Books by Mike Tidwell

Released: March 4, 2003

"First-rate report from a land even environmentalists forgot."
Travel journalist Tidwell (Amazon Stranger, 1996, etc.) takes a lingering, eye-opening look at the bayous and marshlands of West Louisiana. Read full book review >
Released: May 6, 1996

From deep in the Ecuadoran rainforest, from the heart of the Cof†n Indian lands, comes Tidwell's (In the Shadow of the White House, 1992, etc.) spirited firsthand report on the indigenous peoples' struggle to survive. Eastern Ecuador perhaps defines the notion of biodiversity, a natural habitat agog with every manner of creature, and the home of the Cof†n Indians. It is also the resting place of petroleum products, which Texaco wished to exploit as far back as 1965 and which are now eyed covetously by the Texas-based Maxus oil group. Tidwell paid a visit to the rainforest to gauge the effects of ecotourism and fell for the place wholesale, rapt in the ``macaws and kapok trees, dolphins and sherbert butterflies.'' He was equally smitten by Randy Borman, son of white missionaries and now leader of the Zabalo Cof†n, and his efforts to protect the diminished Cof†n acreage from further assault by oil interests. But this is not just a David against Goliath story—though it is a blow-by-blow account of the canny Cof†n challenge to forays by the government-controlled Petroecuador into their territory. It is also the sad tale of ruined Indian villages, where wildlife was out and oil spills were in. Amid all the mayhem caused by the oil companies, Tidwell treats readers to the episodic theater of the jungle, with one fantastic siting tripping over another. By turns wry, morose, upbeat, and blue, Tidwell writes with admirable restraint (it must have been hard not to go ballistic when confronted with all the outrages) and with an appealing personal touch: He was always crushed when the quixotic Borman treated him brusquely. A tale with enough punch to turn a few heads and enough storytelling talent to keep the converted charmed. (First serial to Reader's Digest) Read full book review >
Released: Sept. 1, 1992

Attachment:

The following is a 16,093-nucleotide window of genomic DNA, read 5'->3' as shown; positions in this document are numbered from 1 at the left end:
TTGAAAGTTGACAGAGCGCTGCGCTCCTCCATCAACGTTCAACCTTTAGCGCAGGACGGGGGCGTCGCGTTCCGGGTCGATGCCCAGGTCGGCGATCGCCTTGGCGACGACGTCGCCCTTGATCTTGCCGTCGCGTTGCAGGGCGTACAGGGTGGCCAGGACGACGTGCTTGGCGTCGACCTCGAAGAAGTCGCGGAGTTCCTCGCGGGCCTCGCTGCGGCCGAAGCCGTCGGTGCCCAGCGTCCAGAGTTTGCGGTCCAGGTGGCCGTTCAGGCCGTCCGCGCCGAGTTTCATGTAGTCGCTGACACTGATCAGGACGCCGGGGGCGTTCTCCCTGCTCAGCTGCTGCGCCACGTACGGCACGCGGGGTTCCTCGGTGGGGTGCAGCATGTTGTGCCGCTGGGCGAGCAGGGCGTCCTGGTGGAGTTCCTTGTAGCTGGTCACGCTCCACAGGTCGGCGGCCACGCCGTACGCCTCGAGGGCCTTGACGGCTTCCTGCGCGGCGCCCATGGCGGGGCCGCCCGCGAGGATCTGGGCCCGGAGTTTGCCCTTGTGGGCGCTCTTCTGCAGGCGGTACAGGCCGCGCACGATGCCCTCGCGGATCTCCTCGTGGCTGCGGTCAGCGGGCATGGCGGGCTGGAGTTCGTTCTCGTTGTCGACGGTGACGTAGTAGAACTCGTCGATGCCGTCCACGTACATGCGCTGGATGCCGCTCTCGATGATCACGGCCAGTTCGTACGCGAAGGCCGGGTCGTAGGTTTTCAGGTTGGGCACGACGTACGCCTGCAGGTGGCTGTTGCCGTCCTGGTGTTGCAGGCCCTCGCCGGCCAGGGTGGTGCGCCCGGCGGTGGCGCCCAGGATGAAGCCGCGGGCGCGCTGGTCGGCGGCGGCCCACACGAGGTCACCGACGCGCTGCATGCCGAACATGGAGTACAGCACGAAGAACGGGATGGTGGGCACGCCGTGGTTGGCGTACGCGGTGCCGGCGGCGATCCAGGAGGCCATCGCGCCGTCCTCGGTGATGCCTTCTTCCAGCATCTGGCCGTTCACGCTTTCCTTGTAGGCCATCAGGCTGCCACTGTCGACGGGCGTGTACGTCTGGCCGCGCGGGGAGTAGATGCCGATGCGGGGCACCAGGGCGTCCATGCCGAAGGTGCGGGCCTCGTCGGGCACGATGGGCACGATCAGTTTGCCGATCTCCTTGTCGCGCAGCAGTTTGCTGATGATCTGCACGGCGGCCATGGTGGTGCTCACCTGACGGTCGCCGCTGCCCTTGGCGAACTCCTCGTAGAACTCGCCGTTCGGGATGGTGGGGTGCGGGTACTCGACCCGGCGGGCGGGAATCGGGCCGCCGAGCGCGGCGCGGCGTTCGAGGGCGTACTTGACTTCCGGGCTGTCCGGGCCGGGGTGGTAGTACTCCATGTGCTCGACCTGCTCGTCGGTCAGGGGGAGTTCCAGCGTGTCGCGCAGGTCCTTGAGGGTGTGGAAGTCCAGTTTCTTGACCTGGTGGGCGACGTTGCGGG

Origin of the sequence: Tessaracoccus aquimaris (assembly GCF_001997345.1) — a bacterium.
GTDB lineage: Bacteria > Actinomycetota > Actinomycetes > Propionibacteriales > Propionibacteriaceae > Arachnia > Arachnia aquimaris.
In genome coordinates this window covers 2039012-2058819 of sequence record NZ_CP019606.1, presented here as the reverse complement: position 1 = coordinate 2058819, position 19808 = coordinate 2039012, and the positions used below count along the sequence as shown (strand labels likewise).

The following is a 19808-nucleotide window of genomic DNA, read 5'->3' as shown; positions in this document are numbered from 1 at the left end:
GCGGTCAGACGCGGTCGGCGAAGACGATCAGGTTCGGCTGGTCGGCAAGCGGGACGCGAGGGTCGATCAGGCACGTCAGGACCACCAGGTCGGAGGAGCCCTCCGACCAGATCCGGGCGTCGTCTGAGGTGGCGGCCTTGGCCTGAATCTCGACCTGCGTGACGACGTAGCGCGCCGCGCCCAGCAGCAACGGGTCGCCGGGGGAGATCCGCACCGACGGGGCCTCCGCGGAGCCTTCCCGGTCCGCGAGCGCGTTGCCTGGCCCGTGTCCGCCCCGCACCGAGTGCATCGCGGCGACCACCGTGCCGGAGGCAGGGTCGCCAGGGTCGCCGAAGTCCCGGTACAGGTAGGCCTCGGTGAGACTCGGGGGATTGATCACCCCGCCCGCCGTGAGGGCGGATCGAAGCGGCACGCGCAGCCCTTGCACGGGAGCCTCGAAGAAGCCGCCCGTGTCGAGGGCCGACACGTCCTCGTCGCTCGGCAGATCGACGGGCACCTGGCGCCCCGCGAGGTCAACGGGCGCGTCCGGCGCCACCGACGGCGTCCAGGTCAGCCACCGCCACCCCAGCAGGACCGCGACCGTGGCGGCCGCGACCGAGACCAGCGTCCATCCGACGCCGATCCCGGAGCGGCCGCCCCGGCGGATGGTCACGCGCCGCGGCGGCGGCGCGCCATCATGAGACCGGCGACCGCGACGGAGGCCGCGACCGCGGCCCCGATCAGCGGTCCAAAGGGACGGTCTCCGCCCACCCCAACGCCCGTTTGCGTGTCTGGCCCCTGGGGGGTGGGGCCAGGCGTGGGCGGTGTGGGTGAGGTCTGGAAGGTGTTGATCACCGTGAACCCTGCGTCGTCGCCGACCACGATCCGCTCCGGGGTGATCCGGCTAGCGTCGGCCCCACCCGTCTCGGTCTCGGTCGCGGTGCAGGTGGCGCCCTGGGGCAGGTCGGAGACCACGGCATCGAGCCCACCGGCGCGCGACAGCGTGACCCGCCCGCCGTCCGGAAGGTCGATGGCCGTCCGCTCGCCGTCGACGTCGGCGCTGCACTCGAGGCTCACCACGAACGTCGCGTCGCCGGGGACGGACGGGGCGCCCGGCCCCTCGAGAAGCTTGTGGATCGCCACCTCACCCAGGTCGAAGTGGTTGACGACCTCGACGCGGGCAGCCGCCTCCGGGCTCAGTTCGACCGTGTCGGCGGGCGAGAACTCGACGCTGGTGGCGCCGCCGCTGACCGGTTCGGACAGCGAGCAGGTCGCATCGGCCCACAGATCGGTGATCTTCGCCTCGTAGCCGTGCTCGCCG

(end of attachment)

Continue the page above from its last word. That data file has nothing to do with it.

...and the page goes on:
Brilliant and terrifying evocation of the crack monster devouring Washington, D.C., coupled with addicts' biographies. Tidwell (The Ponds of Kalambayi, 1990)—white, suburban, 26 years old—went to work as a counselor in an inner-city halfway house for addicts on the same day that George Bush, promising a kinder, gentler America, was inaugurated. That year—1989—would see Washington with a higher homicide rate than that of Beirut; the imposition of martial law; drug czar William Bennett's masked, shotgun-toting shock troops; and 25 percent of the city's young black men in the prison system. Tidwell, a gifted storyteller, relates how, his first day on the job, he naively asked Jake—a recovering addict—what ``rock'' (crack) was; Jake's second lesson for Tidwell was hitting the deck when the nightly gunfire began outside. As Tidwell began to know these men—Vietnam vets, federal clerks, ex-cops, construction workers—who had been caught in crack's net and lost all, he wondered how they were able to stay clean against all reason: When they left the house, they would be offered crack by dealers before they had gone a block; without carfare, some walked 15 miles a day, day after day, vying for jobs that paid five dollars an hour; and virtually all had broken families. Their trust of Tidwell deepening, the men introduced him to Narcotics Anonymous, an underground, self-help fellowship modelled after AA, which silently has grown apace with the drug epidemic. Tidwell's description of Bennett's troops forcing dealers to retreat to new areas throughout the city—ironically insuring that at some time virtually every teenager would have a 24-hour drug market on or near his block—juxtaposed with his passionate stories of addicts rebuilding their lives with NA meetings, makes unforgettable reading and an unequivocal damnation of politicians' get-tough promises. Unique and important in recent addiction literature: a very fine achievement. Read full book review >